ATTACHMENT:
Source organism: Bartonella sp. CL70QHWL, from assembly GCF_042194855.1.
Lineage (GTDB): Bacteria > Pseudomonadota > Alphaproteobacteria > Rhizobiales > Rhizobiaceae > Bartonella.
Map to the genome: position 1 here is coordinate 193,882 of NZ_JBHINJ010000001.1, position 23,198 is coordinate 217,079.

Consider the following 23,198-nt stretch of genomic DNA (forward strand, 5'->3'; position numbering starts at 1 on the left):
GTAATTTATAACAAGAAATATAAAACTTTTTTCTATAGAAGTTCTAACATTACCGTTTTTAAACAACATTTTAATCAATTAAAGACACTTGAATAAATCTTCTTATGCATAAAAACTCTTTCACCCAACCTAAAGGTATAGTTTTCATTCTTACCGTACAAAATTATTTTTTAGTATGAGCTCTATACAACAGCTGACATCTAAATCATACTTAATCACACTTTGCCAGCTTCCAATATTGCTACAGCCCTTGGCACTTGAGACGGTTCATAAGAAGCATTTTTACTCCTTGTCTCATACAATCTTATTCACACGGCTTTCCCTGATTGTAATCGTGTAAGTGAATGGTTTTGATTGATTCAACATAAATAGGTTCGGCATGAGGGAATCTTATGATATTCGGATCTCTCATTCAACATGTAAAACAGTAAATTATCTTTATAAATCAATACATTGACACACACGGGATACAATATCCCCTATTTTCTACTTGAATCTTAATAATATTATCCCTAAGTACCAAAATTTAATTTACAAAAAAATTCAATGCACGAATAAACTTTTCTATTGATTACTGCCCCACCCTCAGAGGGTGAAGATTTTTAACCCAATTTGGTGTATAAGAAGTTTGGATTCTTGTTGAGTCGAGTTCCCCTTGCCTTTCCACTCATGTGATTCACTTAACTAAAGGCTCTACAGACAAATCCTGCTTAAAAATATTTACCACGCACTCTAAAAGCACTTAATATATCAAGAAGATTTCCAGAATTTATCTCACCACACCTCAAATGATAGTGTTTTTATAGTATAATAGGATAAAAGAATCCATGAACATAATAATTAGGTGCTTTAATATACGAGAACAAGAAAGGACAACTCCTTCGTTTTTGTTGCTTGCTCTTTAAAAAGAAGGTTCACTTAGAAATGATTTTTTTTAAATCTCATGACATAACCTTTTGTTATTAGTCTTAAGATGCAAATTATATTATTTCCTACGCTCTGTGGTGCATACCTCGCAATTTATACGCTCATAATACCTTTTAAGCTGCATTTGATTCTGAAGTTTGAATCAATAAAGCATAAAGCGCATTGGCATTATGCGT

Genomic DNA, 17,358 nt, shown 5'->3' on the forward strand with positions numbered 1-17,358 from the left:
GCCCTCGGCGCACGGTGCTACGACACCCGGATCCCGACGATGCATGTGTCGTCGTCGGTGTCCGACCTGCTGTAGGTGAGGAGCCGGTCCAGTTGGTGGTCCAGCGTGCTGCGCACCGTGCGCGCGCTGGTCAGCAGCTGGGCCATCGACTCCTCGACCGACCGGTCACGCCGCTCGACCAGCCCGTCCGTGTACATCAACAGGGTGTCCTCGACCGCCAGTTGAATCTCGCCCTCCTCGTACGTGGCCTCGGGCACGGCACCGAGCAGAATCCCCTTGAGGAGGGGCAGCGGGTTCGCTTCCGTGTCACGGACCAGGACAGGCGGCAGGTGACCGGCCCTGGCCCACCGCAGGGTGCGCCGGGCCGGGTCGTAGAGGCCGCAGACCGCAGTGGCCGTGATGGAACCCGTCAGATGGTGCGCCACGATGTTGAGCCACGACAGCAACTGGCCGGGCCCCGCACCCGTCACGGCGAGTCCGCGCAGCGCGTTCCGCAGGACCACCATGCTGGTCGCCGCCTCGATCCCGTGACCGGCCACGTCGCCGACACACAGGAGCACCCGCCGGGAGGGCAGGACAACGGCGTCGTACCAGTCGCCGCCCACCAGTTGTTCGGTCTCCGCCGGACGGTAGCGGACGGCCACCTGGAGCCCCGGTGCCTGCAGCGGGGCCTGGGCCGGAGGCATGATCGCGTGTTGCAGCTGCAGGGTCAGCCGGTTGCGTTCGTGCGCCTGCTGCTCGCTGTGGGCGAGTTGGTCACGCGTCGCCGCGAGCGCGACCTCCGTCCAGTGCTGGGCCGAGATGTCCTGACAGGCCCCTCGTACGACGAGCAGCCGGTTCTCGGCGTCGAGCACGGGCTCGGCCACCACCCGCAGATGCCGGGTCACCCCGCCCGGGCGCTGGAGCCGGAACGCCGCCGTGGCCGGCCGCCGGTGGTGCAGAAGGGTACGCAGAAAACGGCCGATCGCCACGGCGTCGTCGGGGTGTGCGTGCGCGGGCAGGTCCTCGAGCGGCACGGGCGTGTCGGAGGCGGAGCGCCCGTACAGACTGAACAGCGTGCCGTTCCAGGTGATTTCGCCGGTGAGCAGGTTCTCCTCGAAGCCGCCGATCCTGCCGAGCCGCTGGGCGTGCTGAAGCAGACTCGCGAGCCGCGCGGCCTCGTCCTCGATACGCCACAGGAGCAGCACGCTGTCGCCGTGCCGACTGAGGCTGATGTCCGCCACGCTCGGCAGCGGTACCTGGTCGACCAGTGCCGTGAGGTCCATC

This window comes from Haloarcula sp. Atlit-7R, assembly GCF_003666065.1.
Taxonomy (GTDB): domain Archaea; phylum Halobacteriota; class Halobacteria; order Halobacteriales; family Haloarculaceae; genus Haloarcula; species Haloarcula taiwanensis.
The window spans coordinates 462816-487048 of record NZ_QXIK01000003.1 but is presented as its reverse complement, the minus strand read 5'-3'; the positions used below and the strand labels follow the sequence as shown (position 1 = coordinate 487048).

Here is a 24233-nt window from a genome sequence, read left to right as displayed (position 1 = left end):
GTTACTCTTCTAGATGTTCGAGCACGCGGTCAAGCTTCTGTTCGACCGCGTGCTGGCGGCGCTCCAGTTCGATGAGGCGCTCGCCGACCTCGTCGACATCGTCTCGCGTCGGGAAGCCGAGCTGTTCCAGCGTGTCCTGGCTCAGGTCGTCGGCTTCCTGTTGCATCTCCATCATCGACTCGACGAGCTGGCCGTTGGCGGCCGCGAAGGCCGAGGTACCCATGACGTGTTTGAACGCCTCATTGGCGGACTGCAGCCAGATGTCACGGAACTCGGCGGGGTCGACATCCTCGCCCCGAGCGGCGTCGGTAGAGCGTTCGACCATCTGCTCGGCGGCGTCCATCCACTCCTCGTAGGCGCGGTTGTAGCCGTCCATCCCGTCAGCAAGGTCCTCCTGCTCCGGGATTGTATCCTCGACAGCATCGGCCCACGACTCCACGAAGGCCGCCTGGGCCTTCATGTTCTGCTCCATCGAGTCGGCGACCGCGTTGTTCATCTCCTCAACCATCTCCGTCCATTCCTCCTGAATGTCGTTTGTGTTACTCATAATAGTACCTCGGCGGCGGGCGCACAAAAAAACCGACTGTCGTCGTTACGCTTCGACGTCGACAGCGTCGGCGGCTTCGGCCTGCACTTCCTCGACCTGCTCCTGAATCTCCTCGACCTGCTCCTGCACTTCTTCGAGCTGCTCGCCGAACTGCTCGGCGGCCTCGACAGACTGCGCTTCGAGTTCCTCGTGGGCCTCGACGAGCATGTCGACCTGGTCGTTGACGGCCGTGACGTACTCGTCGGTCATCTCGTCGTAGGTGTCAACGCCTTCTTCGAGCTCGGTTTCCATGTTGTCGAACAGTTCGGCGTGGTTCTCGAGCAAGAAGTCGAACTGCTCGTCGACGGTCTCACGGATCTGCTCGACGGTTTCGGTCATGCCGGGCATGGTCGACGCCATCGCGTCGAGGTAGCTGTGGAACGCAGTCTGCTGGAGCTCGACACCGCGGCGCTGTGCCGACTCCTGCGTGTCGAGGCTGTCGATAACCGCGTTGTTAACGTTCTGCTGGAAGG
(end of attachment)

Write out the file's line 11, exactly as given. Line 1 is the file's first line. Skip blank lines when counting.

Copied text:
Here is a 24233-nt window from a genome sequence, read left to right as displayed (position 1 = left end):